Tenancy investigators from a new government team have begun inspecting New Zealand’s rental homes and the team leader says they are working to crack down on poor landlord behaviour across New Zealand.
"We take breaches of residential tenancy law seriously, and are working to crack down on poor landlord behaviour across New Zealand," said Paul Coggan, Manager of the Ministry of Business, Innovation and Employment’s new Tenancy Compliance and Investigations Team.
He said they were disappointed with the high level of non-compliance they found in Dunedin during inspections of six student flats on Castle Street.
"The level of non-compliance identified during this operation was concerning, especially in the area of the current insulation statements now required on tenancy agreements," said Mr Coggan.
"Landlords must make a statement about the location, type and condition of the current insulation, if any, on any tenancy agreement made since 1 July 2016, and it’s surprising there are still landlords who have not done it and are therefore failing to maintain legally required records."
"Our Dunedin visit was just the start of these operations. We will be in cities and towns across New Zealand to raise awareness of the rights and responsibilities of both tenants and landlords, and to ensure landlords are complying fully with the recent changes to the Residential Tenancies Act."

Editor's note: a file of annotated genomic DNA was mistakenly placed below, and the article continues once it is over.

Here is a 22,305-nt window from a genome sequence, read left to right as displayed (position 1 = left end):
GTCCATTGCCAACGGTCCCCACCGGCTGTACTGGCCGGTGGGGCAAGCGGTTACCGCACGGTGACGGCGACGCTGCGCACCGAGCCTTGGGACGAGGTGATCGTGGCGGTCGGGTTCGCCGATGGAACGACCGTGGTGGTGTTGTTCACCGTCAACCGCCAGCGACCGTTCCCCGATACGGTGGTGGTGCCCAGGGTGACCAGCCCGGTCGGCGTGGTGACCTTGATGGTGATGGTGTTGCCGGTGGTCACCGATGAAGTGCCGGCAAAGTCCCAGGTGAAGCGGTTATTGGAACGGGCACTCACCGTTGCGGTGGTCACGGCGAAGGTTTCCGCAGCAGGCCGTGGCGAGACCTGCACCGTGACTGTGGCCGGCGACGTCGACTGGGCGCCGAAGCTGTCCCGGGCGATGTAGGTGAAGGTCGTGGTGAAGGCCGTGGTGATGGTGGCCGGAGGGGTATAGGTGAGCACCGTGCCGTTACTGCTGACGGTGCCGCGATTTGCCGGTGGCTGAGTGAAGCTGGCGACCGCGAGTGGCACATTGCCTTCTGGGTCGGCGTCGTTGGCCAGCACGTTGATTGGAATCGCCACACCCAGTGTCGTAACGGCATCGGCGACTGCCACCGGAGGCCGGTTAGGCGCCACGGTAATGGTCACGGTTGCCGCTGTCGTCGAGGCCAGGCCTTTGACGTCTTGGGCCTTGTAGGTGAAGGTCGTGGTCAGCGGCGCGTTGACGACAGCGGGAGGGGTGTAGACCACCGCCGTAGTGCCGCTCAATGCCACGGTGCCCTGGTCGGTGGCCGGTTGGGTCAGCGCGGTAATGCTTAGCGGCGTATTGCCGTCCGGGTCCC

Mr Coggan said MBIE made the visits to assess how landlords were complying, as well as to gain an understanding of the local market and unique issues faced by landlords and tenants in the area.
"We will not hesitate to take action for breaches of residential tenancy law. Breaches will be subject to compliance action and potentially exemplary damages of up to $4,000 per breach. MBIE encourages anyone in this situation to visit Tenancy.govt.nz to learn more about their options for resolving the issue," Mr Coggan said.
Meanwhile, Peter Lewis, vice president of the Auckland Property Investors’ Association, told Stuff the team would help address situations where tenants were living in poor housing but were too scared to complain in case they were evicted.
"The law abiding and professional landlords will probably not run foul of this", he said, "if they are complying with all their requirements it won’t mean a lot but the penalties for non-compliance have become more likely to be inflicted."
Mr Lewis said a growing number of people were lifelong renters and expected a higher standard of accommodation. "If you’re a good landlord, it can only be a good thing," he said.
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